Thursday, January 11, 2018

Crunchy Chicken Rice Paper Spring Rolls (Chả giò)...

I scream, you scream, we all scream for spring rolls!!! Ok it doesn't have the same ring, but it definitely stirs up the same mouth-watering effect :). I make Chinese spring rolls, pan-fried stuffed beancurd rolls and my dad's egg rolls, but the Vietnamese-kind is my first. It's such a popular appetizer eating out at a Vietnamese pho restaurant, with just one delectable bite you'll know why. What makes chả giò so unique and also challenging to make is the ultra crunchy skin- softened delicate rice paper that serves as the wrapper and gets ridiculously crisp-crackly when deep-fried. Inside, the meat and finely chopped vegetables create a harmonious flavour combination with a textural character. Of course, there is also a deelish vegetarian option using taro to replace the meat. Serve with a Thai-style chili plum sauce or its usual partner nuoc mam, and a Vietnamese herb salad to cut the oil, and to balance the heavy with the light. I'm trying my hands on a chicken version and I'd be lying if I said it was an easy process. It is certainly labour-intensive with the multiple fine chopping, meticulous wrapping preparations and batch-frying. Could this inherently be the reason why I waited so long? Seeing my family devour them, the effort was well-paid off and it'll be indeed added to my friendly repertoire of deep-fried home-style Asian rolls.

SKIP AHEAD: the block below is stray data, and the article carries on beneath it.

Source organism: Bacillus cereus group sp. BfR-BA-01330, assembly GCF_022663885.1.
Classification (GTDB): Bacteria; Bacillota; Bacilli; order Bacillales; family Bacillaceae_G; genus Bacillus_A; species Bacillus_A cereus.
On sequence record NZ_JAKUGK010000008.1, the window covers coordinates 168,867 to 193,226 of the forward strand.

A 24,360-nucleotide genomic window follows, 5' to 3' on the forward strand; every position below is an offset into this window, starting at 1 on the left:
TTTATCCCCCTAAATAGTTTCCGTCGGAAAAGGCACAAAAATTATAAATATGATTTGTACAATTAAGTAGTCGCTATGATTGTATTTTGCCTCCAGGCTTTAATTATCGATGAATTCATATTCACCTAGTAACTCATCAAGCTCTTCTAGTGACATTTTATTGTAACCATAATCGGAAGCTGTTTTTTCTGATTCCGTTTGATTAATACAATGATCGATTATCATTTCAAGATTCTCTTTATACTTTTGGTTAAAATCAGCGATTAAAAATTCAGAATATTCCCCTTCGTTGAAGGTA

Crunchy Chicken Rice Paper Spring Rolls (Chả giò) (adapted from Helene An's An: to eat)